Each week, CasinoBeats breaks down the numbers behind some of the industry’s most interesting stories. Today we take a look at updates in the Netherlands, warnings by the Royal Society for Public Health and a Swedish nationwide awareness campaign.
René Jansen, chairman of the Dutch gaming authority Kansspelautoriteit, has been shedding further insight on the Remote Gaming Act, addressing the licensing procedure, as well as advertising and age verification protocols.
Speaking at a Gaming in Holland meeting in Amsterdam, it was reemphasised that as things stand, the Act will be introduced on January 1, 2021 rather than our original target date of July 1, 2020.
Online gambling operation licences can be applied for as soon as the new law has entered into force, with the market opening up six months later.
Expecting a flood of applications, with close to 200 potential parties recently registering interest, Jansen states that: “We can’t formulate the final licence conditions until all subordinate legislation has been finalised. Subordinate legislation serves to flesh out the details of a new law, which involves elaborating certain aspects, filling in details, and generally crossing T’s and dotting I’s.
“However, these details are often crucial when formulating licensing conditions. There’s no point in us telling you to do things a certain way now, only to change our minds later on.”
Swedish gaming authority Spelinspektionen is launching a nationwide awareness campaign that it hopes will heighten knowledge of the group and the country’s legislation of gaming.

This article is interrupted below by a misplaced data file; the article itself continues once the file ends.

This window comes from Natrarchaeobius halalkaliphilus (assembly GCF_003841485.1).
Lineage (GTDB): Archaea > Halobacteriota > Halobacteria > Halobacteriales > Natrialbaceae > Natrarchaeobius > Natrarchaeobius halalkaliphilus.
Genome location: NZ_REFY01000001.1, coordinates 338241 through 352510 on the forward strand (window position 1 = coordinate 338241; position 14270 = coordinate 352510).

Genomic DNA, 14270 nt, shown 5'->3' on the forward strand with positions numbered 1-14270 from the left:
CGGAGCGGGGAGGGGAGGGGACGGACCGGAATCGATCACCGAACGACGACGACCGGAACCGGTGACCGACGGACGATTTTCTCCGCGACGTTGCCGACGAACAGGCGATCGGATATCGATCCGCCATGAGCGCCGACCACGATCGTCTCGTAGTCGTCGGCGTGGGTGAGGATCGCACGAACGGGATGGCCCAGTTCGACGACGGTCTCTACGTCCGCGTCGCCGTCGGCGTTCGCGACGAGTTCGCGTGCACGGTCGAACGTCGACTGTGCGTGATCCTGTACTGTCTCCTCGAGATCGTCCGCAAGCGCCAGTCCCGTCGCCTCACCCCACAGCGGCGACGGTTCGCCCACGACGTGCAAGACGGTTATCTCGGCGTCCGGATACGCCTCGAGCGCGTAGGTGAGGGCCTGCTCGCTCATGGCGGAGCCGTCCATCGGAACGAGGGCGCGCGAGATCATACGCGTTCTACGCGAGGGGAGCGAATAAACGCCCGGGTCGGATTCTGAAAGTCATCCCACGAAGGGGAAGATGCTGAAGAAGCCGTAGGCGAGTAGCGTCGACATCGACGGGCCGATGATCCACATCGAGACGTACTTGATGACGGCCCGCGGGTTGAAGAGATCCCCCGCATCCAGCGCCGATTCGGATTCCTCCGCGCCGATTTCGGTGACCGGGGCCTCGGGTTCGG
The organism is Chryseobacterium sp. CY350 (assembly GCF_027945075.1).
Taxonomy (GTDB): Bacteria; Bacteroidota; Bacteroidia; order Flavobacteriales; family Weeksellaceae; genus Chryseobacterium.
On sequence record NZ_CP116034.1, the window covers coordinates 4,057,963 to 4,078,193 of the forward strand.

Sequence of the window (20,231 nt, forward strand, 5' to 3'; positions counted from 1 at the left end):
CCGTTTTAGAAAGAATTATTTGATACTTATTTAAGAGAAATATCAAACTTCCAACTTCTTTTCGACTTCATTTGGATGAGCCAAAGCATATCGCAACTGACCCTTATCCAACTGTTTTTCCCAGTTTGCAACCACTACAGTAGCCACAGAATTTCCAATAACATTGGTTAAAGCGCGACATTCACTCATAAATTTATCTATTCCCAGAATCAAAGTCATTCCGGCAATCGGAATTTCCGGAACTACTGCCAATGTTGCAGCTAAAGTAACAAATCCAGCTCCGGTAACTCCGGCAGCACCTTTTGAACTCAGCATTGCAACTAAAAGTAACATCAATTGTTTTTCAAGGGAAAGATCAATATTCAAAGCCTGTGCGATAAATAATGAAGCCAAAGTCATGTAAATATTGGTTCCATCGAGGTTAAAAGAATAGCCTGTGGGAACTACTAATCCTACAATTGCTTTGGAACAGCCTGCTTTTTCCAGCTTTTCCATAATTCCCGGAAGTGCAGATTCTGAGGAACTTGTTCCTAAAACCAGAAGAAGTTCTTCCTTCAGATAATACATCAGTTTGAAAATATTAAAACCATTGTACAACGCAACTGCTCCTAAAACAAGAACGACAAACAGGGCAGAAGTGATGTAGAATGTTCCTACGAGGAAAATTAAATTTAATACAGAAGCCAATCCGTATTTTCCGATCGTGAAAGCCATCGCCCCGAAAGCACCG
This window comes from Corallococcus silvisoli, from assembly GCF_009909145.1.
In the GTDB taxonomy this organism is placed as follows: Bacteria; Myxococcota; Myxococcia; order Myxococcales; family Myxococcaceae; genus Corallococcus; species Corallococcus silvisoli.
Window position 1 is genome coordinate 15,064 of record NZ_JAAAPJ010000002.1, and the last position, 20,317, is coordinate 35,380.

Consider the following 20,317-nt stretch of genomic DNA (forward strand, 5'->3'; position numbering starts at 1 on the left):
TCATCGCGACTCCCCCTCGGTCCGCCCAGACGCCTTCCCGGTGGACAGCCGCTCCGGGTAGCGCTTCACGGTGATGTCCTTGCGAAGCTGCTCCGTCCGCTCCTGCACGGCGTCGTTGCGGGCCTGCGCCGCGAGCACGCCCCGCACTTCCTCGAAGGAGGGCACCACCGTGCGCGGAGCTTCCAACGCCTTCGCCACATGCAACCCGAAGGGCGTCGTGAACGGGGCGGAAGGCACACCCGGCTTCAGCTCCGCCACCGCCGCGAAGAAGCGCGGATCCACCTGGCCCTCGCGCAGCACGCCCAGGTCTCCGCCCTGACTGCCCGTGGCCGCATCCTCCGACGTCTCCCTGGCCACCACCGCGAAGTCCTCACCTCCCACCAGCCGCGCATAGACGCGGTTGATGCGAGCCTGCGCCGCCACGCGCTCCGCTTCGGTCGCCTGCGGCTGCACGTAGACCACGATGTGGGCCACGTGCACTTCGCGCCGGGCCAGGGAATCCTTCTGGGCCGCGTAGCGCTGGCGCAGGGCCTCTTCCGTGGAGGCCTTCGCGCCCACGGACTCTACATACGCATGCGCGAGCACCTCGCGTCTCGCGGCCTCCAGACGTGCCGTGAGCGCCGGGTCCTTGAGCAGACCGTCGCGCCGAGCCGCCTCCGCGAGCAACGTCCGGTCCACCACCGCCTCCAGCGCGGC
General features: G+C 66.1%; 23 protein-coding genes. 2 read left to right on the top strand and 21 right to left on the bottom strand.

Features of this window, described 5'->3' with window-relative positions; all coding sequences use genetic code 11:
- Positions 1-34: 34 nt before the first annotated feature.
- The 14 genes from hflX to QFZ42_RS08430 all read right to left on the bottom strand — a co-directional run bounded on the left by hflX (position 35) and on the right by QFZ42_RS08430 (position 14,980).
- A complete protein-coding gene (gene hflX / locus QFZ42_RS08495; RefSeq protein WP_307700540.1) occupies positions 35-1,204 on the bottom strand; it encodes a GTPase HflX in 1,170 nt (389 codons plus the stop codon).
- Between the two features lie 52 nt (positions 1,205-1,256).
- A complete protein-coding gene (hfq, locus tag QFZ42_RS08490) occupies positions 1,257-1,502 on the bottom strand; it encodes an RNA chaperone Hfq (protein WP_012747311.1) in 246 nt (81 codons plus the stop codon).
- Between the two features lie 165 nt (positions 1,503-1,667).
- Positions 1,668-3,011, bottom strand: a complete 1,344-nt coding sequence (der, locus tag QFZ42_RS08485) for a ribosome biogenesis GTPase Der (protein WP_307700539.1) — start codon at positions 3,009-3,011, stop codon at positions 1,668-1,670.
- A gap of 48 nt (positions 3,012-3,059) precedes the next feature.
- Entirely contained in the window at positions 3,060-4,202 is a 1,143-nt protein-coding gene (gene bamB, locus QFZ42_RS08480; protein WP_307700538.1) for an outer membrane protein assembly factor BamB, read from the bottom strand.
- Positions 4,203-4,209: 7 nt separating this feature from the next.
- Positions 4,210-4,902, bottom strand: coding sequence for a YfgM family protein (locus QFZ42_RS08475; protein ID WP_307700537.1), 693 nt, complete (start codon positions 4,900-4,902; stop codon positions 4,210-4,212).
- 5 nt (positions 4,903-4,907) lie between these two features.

The campaign is the authority’s first since the re-regulation of the gaming market and the change of name from the Lottery Inspectorate at the beginning of the year.
Spread widely across the country for two weeks in late December and early January, it is to be prominently displayed outdoors as well as across print and digital channels.
The campaign budget is SEK 2.5m, a fraction below £200,000, which the authority stresses is “relatively little compared to the gaming companies’ advertising investments”. The campaign runs during the interim days as the price is significantly lower than usual.
“By telling us that the Spelinspektionen exists, what we do and above all why, we hope to make the market safer for everyone who plays,” explained Anders Sims, communications manager at the Spelinspektionen.
The Royal Society for Public Health is calling on increased legislation to curb the gambling industry’s close sporting links, as well as imploring a deeper commitment regarding a perceived normalisation of gambling in video games.
Based on research by Gambleaware, ‘Skins in the Game’ surveyed 1,025 young people between 11 and 24 across the UK, reporting that a majority of young people see both purchasing a loot boxes (58 per cent) and taking part in skin betting (60 per cent) as forms of highly addictive gambling.
The global market of loot boxes, items embedded into games which contain randomised rewards and purchased by 40 per cent of young gamers, is estimated to be worth £20bn, with the UK market alone valued at £700m.
Following the publication of the report the RSPH is calling upon the new Conservative Government to introduce legislation to classify loot boxes and skin betting as legally-recognised forms of gambling.
Pennsylvania sportsbooks set a new handle record after surpassing $1bn in lifetime wagers as the state’s industry celebrated its first birthday in November.
Accepting $316.5m in wagers in November, up 31.2 per cent from October’s $241.2m, as reported by figures from the Pennsylvania Gaming Control Board.
The industry is also gaining ground as its online products mature, boosted by the recent online launch of DraftKings, under The Meadows license, and Unibet, under Mohegan Sun Pocono, according to PlayPennsylvania.com analysts.
The launch of poker and two new online casinos in November helped boost Pennsylvania’s gross revenue to a new record as the five entities generated $9.7m, up 98 per cent from $4.9m in October.
The recent debuts, combined with the poker addition, brought wagers of $316.8m, up 58 per cent from $200.2m in October, with poker accounting for $2m in bets. In total online casinos generated $2.4m in state taxes during the month.
Rivers Philadelphia held on to the market lead with $3.2m in revenue on $148.7m in bets, up from $2.5m in October revenue on $85.6m in wagers.